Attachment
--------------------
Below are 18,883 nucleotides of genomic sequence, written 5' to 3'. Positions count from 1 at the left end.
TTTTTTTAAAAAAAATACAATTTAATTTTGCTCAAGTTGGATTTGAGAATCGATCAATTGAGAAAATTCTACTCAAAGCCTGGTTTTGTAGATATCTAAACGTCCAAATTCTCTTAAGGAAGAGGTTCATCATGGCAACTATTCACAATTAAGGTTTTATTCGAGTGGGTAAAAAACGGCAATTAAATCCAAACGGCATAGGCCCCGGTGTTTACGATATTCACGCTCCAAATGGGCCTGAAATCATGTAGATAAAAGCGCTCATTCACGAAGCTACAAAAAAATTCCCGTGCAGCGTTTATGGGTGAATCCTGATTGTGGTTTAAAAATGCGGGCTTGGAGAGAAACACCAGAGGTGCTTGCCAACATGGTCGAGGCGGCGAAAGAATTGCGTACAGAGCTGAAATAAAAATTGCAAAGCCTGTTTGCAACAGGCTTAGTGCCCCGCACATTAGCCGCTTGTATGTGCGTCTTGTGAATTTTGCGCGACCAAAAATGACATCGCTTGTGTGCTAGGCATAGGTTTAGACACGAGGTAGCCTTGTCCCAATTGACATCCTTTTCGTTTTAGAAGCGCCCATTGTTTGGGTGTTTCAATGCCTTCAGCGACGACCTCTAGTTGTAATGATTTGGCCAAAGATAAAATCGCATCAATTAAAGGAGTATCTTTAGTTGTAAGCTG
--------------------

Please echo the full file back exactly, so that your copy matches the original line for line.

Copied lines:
Below are 18,883 nucleotides of genomic sequence, written 5' to 3'. Positions count from 1 at the left end.
TTTTTTTAAAAAAAATACAATTTAATTTTGCTCAAGTTGGATTTGAGAATCGATCAATTGAGAAAATTCTACTCAAAGCCTGGTTTTGTAGATATCTAAACGTCCAAATTCTCTTAAGGAAGAGGTTCATCATGGCAACTATTCACAATTAAGGTTTTATTCGAGTGGGTAAAAAACGGCAATTAAATCCAAACGGCATAGGCCCCGGTGTTTACGATATTCACGCTCCAAATGGGCCTGAAATCATGTAGATAAAAGCGCTCATTCACGAAGCTACAAAAAAATTCCCGTGCAGCGTTTATGGGTGAATCCTGATTGTGGTTTAAAAATGCGGGCTTGGAGAGAAACACCAGAGGTGCTTGCCAACATGGTCGAGGCGGCGAAAGAATTGCGTACAGAGCTGAAATAAAAATTGCAAAGCCTGTTTGCAACAGGCTTAGTGCCCCGCACATTAGCCGCTTGTATGTGCGTCTTGTGAATTTTGCGCGACCAAAAATGACATCGCTTGTGTGCTAGGCATAGGTTTAGACACGAGGTAGCCTTGTCCCAATTGACATCCTTTTCGTTTTAGAAGCGCCCATTGTTTGGGTGTTTCAATGCCTTCAGCGACGACCTCTAGTTGTAATGATTTGGCCAAAGATAAAATCGCATCAATTAAAGGAGTATCTTTAGTTGTAAGCTG